For natural relief of anxiety, many people turn to an herb known as kava (sometimes called kava kava). Also used to treat insomnia and menopausal symptoms, kava contains compounds shown to promote relaxation and possibly increase your levels of gamma-aminobutyric acid (an amino acid known to play a role in reducing anxiety).
Is Kava Effective for Anxiety Relief?
There is strong scientific support for kava's effectiveness in the treatment of anxiety and anxiety-related conditions, according to a 2010 research review published in Nutrition Journal. The review's authors analyzed 24 studies on the use of supplements in treatment of anxiety, finding that passionflower and combinations of L-lysine and L-arginine were also backed by solid research.
In an earlier review (published in The Cochrane Database of Systematic Reviews in 2003 and updated in 2005), scientists looked at seven studies on kava as an anxiety treatment. Although kava was found to be more effective than placebo, the review's authors caution that "the size of the effect seems small." They also found that kava appears "relatively safe" when used for 24 weeks or less.
Is Kava Safe?
While the roots of kava seem to be safe, its stem peelings and leaves may contain compounds that could harm the liver. In fact, in 2002 the U.S. Food and Drug Administration issued a warning that using kava supplements may lead to severe liver damage. Therefore, it's extremely important to read your supplement labels carefully and avoid the consumption of any products containing kava stem peelings and leaves.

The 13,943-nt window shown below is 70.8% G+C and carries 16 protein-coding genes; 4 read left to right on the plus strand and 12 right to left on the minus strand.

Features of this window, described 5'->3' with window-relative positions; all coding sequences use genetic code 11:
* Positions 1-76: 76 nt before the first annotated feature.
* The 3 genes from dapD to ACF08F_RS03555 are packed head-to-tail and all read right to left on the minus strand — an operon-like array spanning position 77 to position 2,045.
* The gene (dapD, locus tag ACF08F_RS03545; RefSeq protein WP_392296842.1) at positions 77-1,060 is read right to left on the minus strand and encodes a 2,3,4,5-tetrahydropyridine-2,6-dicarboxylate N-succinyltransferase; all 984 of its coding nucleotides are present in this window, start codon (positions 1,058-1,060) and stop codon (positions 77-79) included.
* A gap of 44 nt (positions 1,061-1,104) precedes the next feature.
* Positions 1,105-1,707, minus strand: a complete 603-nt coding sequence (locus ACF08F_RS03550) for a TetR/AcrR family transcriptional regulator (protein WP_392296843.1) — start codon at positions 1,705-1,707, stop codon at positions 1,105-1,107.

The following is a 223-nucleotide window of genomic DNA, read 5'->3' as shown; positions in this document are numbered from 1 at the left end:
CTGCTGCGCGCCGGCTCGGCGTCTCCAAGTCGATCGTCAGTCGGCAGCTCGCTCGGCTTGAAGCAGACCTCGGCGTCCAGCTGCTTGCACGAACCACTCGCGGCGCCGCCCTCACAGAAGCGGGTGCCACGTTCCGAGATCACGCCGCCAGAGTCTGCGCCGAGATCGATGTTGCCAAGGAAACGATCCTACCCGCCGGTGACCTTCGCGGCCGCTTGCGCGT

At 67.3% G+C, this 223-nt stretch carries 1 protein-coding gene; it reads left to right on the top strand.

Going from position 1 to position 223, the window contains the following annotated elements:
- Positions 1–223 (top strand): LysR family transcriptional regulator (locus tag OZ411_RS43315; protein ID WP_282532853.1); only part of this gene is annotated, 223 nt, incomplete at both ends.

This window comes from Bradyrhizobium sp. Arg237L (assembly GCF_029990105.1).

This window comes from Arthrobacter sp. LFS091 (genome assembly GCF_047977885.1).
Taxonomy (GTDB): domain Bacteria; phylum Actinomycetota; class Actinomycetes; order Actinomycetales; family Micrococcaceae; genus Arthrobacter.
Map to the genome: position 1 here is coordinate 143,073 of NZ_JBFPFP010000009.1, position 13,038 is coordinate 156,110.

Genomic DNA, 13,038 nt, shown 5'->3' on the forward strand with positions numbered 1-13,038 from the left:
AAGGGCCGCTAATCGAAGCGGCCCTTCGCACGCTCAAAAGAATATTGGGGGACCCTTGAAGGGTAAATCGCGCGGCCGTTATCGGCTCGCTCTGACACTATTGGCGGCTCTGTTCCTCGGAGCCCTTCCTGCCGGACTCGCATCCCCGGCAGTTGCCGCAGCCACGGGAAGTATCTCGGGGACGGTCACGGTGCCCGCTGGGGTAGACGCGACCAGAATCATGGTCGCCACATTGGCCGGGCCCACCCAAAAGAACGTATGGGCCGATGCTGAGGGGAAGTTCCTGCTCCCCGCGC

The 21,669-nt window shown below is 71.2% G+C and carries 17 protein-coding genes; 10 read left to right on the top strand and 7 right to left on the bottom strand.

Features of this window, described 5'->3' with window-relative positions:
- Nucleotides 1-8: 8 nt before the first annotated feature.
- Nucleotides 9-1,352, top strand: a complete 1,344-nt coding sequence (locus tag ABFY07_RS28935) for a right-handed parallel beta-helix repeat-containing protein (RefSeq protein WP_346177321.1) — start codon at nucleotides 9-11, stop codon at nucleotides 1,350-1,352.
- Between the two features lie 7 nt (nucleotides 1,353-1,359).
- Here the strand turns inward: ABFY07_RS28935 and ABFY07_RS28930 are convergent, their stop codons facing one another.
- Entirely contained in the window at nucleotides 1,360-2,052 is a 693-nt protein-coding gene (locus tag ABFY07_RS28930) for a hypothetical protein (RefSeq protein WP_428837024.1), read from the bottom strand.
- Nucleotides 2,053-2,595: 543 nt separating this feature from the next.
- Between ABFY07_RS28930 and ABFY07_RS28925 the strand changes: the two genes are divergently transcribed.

Kava may also cause drowsiness and, when used in the long-term, yellowing of the skin. In addition, kava may interact with a number of drugs (including sedatives and medications used for Parkinson's disease).
Should You Use Kava for Anxiety Relief?
While kava may offer some anti-anxiety benefits, using kava to self-treat an anxiety disorder is not recommended. If you're experiencing any anxiety-disorder symptoms (including constant worrying, restlessness, and trouble sleeping), you should consult a mental health professional as soon as possible. Your mental healthcare provider can also you advise you on how to safely incorporate kava into your anxiety treatment program.
Lakhan SE, Vieira KF. "Nutritional and herbal supplements for anxiety and anxiety-related disorders: systematic review." Nutr J. 2010 Oct 7;9:42.
National Center for Complementary and Alterative Medicine. "Kava [NCCAM Herbs at a Glance]". NCCAM Publication No. D314. Created May 2006. Updated July 2010.
National Institutes of Health's Office of Dietary Supplements. "Kava". Last accessed January 2011.
Pittler MH, Ernst E. "Kava extract for treating anxiety." Cochrane Database Syst Rev. 2003;(1):CD003383.